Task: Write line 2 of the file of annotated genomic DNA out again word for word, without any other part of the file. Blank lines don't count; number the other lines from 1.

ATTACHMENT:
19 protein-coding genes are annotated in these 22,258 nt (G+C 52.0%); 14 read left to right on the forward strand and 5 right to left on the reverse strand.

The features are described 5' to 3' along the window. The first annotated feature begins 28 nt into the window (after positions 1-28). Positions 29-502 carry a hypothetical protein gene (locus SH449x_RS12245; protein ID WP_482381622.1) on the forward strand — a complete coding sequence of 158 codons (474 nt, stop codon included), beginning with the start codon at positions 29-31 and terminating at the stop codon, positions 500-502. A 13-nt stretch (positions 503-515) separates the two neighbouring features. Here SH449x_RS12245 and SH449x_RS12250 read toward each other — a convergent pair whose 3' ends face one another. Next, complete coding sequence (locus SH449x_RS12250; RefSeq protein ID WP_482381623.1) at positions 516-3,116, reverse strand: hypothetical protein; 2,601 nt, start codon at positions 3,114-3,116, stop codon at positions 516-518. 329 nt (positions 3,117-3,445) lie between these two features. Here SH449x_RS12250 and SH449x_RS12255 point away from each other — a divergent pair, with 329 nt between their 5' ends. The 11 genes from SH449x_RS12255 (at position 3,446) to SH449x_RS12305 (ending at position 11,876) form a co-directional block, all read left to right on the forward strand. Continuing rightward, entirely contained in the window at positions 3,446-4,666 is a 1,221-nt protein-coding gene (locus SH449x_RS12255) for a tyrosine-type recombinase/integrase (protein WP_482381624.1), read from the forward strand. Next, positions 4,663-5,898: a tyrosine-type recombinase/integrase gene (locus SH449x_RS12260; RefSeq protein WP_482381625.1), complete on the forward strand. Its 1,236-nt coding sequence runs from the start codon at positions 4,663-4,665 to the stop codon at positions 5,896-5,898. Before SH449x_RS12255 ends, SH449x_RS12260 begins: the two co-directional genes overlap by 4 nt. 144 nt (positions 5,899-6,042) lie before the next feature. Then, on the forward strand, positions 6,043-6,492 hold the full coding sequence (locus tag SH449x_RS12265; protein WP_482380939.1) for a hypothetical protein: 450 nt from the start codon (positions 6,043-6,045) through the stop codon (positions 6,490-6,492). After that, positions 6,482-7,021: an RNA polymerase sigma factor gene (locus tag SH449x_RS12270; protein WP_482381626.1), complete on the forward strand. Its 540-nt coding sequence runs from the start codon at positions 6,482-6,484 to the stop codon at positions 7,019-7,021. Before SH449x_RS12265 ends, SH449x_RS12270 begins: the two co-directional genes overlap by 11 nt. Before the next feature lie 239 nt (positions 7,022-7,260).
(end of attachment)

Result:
The features are described 5' to 3' along the window. The first annotated feature begins 28 nt into the window (after positions 1-28). Positions 29-502 carry a hypothetical protein gene (locus SH449x_RS12245; protein ID WP_482381622.1) on the forward strand — a complete coding sequence of 158 codons (474 nt, stop codon included), beginning with the start codon at positions 29-31 and terminating at the stop codon, positions 500-502. A 13-nt stretch (positions 503-515) separates the two neighbouring features. Here SH449x_RS12245 and SH449x_RS12250 read toward each other — a convergent pair whose 3' ends face one another. Next, complete coding sequence (locus SH449x_RS12250; RefSeq protein ID WP_482381623.1) at positions 516-3,116, reverse strand: hypothetical protein; 2,601 nt, start codon at positions 3,114-3,116, stop codon at positions 516-518. 329 nt (positions 3,117-3,445) lie between these two features. Here SH449x_RS12250 and SH449x_RS12255 point away from each other — a divergent pair, with 329 nt between their 5' ends. The 11 genes from SH449x_RS12255 (at position 3,446) to SH449x_RS12305 (ending at position 11,876) form a co-directional block, all read left to right on the forward strand. Continuing rightward, entirely contained in the window at positions 3,446-4,666 is a 1,221-nt protein-coding gene (locus SH449x_RS12255) for a tyrosine-type recombinase/integrase (protein WP_482381624.1), read from the forward strand. Next, positions 4,663-5,898: a tyrosine-type recombinase/integrase gene (locus SH449x_RS12260; RefSeq protein WP_482381625.1), complete on the forward strand. Its 1,236-nt coding sequence runs from the start codon at positions 4,663-4,665 to the stop codon at positions 5,896-5,898. Before SH449x_RS12255 ends, SH449x_RS12260 begins: the two co-directional genes overlap by 4 nt. 144 nt (positions 5,899-6,042) lie before the next feature. Then, on the forward strand, positions 6,043-6,492 hold the full coding sequence (locus tag SH449x_RS12265; protein WP_482380939.1) for a hypothetical protein: 450 nt from the start codon (positions 6,043-6,045) through the stop codon (positions 6,490-6,492). After that, positions 6,482-7,021: an RNA polymerase sigma factor gene (locus tag SH449x_RS12270; protein WP_482381626.1), complete on the forward strand. Its 540-nt coding sequence runs from the start codon at positions 6,482-6,484 to the stop codon at positions 7,019-7,021. Before SH449x_RS12265 ends, SH449x_RS12270 begins: the two co-directional genes overlap by 11 nt. Before the next feature lie 239 nt (positions 7,022-7,260).